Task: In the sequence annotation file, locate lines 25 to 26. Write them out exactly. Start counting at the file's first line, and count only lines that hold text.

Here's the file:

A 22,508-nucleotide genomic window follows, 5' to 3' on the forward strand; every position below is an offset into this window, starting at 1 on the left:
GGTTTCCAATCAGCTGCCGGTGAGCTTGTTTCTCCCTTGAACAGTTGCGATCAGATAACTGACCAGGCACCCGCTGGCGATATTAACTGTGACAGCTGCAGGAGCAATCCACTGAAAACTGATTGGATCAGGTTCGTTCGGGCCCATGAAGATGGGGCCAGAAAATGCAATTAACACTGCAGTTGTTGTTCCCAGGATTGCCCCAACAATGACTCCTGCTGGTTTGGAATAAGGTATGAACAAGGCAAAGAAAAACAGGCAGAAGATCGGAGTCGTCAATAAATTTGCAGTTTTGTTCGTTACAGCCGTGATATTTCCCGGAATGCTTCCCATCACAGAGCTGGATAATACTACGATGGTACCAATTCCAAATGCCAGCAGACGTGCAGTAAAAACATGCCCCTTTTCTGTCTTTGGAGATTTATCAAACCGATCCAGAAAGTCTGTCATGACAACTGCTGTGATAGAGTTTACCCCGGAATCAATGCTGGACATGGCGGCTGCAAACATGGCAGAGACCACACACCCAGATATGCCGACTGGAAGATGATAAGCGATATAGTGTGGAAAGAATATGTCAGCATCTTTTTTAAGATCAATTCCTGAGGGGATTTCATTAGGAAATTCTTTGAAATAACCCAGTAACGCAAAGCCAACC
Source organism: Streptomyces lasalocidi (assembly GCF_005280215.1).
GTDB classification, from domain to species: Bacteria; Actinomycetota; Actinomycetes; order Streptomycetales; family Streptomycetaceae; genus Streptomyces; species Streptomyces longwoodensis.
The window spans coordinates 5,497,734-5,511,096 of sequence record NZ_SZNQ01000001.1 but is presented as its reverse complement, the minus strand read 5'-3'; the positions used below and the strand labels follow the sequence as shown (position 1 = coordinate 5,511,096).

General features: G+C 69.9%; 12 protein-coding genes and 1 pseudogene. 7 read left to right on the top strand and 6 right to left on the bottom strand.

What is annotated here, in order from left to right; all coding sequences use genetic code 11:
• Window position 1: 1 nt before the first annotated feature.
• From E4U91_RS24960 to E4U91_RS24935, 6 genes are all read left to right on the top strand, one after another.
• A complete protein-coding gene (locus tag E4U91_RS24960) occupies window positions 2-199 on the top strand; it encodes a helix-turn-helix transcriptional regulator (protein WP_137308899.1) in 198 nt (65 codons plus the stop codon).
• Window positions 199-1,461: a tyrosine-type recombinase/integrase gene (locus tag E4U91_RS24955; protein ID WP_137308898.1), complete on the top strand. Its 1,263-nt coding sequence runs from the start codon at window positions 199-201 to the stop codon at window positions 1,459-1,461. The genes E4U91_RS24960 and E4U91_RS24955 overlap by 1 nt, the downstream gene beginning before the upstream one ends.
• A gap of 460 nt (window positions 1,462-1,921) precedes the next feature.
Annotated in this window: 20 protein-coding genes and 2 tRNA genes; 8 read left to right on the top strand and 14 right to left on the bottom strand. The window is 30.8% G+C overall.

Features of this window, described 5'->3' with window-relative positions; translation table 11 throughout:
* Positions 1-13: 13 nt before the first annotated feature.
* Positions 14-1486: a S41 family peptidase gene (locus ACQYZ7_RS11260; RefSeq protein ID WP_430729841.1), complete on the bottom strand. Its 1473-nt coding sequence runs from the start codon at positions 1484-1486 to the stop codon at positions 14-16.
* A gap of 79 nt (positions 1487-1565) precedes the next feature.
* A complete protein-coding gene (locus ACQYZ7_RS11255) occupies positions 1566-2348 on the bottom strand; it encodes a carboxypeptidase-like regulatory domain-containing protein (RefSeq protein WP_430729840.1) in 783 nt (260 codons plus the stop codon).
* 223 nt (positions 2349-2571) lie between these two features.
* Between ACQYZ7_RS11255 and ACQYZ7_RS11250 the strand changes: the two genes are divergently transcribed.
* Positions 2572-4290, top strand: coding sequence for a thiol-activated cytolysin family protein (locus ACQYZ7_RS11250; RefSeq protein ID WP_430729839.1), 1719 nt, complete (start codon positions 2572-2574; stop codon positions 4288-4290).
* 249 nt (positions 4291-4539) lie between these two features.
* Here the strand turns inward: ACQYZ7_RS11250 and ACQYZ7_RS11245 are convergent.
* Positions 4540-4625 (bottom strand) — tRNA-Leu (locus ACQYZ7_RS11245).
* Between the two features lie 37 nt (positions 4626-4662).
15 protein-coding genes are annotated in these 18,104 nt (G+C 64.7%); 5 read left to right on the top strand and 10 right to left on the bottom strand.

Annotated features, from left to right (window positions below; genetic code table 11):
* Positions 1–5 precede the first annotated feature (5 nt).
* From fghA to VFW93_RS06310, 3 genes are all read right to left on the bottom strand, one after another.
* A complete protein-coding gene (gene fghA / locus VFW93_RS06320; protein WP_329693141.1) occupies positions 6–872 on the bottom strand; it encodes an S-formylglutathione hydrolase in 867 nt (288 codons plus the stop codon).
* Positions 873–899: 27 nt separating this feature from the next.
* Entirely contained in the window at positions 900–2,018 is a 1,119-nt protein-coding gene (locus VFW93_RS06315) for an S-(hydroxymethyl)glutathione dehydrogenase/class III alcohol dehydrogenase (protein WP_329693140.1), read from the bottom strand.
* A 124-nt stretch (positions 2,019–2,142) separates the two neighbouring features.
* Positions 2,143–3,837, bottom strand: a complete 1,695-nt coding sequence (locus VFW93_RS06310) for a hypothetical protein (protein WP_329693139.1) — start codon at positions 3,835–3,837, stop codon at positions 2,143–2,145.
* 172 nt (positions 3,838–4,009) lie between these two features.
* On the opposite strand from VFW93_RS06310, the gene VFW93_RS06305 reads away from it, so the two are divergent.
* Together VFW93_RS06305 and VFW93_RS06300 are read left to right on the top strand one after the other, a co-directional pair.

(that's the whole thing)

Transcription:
* Between the two features lie 37 nt (positions 4626-4662).
15 protein-coding genes are annotated in these 18,104 nt (G+C 64.7%); 5 read left to right on the top strand and 10 right to left on the bottom strand.